chapter  Chapter 3
18 Pages

Los Angeles and the Olympics

ByJohn Horne, Garry Whannel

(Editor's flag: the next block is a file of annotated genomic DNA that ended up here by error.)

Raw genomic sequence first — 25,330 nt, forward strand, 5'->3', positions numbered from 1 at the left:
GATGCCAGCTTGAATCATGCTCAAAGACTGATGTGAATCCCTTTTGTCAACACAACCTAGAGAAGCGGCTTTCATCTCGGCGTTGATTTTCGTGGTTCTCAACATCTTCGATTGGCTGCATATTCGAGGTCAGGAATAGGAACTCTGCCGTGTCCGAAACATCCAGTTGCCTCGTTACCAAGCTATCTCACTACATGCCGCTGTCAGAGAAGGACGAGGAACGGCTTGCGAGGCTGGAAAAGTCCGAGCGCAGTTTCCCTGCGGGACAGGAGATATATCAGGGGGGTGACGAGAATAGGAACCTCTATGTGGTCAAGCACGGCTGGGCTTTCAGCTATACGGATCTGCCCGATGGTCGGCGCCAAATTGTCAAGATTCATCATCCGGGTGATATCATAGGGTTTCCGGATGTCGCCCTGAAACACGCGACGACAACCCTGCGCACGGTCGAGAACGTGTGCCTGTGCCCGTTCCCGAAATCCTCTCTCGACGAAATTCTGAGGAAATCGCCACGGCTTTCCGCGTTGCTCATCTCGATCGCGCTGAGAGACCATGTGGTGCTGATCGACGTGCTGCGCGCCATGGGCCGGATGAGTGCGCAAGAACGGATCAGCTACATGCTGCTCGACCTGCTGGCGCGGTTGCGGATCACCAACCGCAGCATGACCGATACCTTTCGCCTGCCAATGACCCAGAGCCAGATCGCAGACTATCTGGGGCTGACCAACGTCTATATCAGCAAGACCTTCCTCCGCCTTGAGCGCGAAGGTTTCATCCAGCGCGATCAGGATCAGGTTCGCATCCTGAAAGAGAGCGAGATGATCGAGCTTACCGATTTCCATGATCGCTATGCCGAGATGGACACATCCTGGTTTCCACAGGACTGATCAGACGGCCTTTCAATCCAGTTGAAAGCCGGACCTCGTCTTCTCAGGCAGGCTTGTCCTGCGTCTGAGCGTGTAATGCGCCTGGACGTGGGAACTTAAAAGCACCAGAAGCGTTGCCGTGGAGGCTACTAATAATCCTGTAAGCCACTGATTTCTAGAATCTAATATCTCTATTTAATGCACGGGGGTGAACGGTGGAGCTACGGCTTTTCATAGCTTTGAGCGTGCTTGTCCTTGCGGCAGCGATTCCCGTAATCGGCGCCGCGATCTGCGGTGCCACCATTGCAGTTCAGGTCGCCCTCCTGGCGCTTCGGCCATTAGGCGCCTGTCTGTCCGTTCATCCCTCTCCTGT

Los Angeles, as a combination of conservatism and free market enterprise, was never likely to have a vibrant public sector, although recent city governance has instigated some productive developments, especially in urban transport. The creation of Los Angeles involved a series of power struggles over the land, the water, the media, the oil, transport, and military hardware production. The 1932 Olympics used electric photo-timing devices as back-ups to hand-timing. Although female athletes stayed in Los Angeles’s Chapman Park Hotel, all of the male competitors stayed in the 321-acre ‘Olympic village’, which had more than 500 bungalows, 40 kitchens, a hospital, and a post office. The American press coverage of the Games was filled with references to the friendship between nations that the Olympics produced. The Olympics appeared the most essential institution ever created for promoting world peace. The national identity marketed by the Los Angeles Olympics fueled patriotic visions of providential superiority.